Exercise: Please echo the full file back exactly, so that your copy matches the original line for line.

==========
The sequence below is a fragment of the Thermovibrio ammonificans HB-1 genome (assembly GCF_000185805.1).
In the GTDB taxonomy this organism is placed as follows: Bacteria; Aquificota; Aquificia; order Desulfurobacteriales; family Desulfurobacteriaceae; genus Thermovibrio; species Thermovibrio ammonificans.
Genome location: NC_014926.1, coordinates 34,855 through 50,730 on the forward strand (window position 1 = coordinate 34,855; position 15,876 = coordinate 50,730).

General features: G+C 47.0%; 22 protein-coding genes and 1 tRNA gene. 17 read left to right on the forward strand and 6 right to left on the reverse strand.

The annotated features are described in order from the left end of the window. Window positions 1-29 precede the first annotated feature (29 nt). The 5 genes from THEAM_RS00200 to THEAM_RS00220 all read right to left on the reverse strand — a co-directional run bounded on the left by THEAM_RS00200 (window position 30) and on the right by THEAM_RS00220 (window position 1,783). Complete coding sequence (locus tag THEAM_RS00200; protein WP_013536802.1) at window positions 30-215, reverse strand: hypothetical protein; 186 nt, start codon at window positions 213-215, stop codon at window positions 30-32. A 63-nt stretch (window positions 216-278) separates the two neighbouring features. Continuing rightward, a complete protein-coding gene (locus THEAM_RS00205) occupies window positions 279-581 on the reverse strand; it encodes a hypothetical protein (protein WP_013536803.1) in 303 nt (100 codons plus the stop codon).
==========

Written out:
The sequence below is a fragment of the Thermovibrio ammonificans HB-1 genome (assembly GCF_000185805.1).
In the GTDB taxonomy this organism is placed as follows: Bacteria; Aquificota; Aquificia; order Desulfurobacteriales; family Desulfurobacteriaceae; genus Thermovibrio; species Thermovibrio ammonificans.
Genome location: NC_014926.1, coordinates 34,855 through 50,730 on the forward strand (window position 1 = coordinate 34,855; position 15,876 = coordinate 50,730).

General features: G+C 47.0%; 22 protein-coding genes and 1 tRNA gene. 17 read left to right on the forward strand and 6 right to left on the reverse strand.

The annotated features are described in order from the left end of the window. Window positions 1-29 precede the first annotated feature (29 nt). The 5 genes from THEAM_RS00200 to THEAM_RS00220 all read right to left on the reverse strand — a co-directional run bounded on the left by THEAM_RS00200 (window position 30) and on the right by THEAM_RS00220 (window position 1,783). Complete coding sequence (locus tag THEAM_RS00200; protein WP_013536802.1) at window positions 30-215, reverse strand: hypothetical protein; 186 nt, start codon at window positions 213-215, stop codon at window positions 30-32. A 63-nt stretch (window positions 216-278) separates the two neighbouring features. Continuing rightward, a complete protein-coding gene (locus THEAM_RS00205) occupies window positions 279-581 on the reverse strand; it encodes a hypothetical protein (protein WP_013536803.1) in 303 nt (100 codons plus the stop codon).